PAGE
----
Tuesday, April 8, 2014

Carbon-free portfolios can outperform, even in Canada: study

The returns of a carbon-free portfolio can closely mimic – even outperform – the returns of a broad market index, according to a study by Aperio Group.

Annualized returns of Aperio’s hypothetical carbon-free portfolio in Canada were 9.23% over a 13-year period between 2000 and 2013, compared with 8.38% for the S&P/TSX Composite Index.

“The hypothetical returns for Tracking Portfolios should in no way be construed to imply that divestment leads to better performance,” Aperio noted. “It shows only that over the time periods analyzed, this version of divestment just happened to play out that way.”

Aperio used a two-step process in constructing its carbon-free portfolios. In the first step, oil, gas and consumable fuels stocks are excluded. In the second step, the remaining stocks are re-weighted so that the portfolio can track the index as closely as possible.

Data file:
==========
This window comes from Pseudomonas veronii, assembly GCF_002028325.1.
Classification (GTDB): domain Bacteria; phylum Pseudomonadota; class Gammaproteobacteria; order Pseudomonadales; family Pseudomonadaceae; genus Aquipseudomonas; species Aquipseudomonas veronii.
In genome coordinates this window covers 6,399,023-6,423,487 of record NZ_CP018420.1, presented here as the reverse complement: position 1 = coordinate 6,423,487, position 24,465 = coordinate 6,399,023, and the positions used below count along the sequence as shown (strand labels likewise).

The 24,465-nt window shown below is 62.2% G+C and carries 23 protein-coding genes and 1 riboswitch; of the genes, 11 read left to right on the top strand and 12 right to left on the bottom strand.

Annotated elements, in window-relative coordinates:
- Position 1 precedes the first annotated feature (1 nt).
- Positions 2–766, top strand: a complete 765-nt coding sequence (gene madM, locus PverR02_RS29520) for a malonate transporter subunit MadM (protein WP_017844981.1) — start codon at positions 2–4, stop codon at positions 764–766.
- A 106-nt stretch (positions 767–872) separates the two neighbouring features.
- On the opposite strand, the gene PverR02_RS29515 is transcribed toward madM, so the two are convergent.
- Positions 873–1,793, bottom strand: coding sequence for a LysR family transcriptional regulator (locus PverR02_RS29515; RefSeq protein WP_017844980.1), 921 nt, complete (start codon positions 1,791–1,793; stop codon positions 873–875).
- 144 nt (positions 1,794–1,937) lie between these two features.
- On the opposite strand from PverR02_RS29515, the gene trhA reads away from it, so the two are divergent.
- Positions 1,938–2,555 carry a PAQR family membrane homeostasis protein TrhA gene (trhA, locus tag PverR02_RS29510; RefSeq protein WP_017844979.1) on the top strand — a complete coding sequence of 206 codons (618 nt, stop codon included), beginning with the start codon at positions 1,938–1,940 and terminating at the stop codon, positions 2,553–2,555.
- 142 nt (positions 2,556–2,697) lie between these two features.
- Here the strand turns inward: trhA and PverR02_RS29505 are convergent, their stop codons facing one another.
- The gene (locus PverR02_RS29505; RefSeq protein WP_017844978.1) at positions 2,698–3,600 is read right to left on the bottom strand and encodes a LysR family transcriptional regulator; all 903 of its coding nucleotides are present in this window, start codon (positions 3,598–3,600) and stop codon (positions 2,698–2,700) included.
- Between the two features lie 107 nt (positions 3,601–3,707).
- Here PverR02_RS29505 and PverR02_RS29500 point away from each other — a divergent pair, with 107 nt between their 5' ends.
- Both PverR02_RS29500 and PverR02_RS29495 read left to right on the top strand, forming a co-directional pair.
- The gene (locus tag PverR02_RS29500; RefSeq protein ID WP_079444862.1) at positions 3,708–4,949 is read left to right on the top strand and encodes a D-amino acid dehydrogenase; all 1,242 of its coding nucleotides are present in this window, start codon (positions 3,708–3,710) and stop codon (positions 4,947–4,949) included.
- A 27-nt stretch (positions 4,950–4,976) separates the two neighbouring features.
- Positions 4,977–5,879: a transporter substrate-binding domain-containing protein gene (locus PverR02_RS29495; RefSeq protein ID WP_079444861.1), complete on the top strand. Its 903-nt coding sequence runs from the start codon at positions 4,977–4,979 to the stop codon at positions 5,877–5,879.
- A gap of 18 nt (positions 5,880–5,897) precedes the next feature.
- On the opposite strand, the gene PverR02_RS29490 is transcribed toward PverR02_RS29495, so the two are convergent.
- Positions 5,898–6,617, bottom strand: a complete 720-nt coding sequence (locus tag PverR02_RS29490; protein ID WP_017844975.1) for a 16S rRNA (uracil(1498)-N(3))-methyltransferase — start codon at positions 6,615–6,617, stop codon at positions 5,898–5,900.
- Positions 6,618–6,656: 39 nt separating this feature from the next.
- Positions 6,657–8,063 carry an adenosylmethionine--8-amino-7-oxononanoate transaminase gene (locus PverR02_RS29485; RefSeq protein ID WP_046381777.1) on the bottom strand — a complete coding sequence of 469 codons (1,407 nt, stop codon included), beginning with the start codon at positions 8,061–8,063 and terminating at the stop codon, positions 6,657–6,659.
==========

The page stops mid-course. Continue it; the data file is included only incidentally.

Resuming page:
The study found a significant tracking error of nearly 3% in Canada, reflecting the substantial exposure to carbon stocks in the country’s market. That exposure averaged 20.6% over the 13-year study period.

Aperio notes that as funds normally allocated to carbon industries are reallocated, some sectors become overweight. For example in Canada’s carbon-free portfolio, the materials sector is overweight nearly 6%, utilities 3.7%. “In other words, the investment shifted from carbon-heavy energy producers to energy consumers,” the study says. “For some investors concerned with climate change, this transfer may not be acceptable from a values perspective.”

Screening out oil and gas stocks will remain controversial, particularly in Canada, but it seems that it is historically possible to closely track broadly diversified indexes with carbon-free portfolios.

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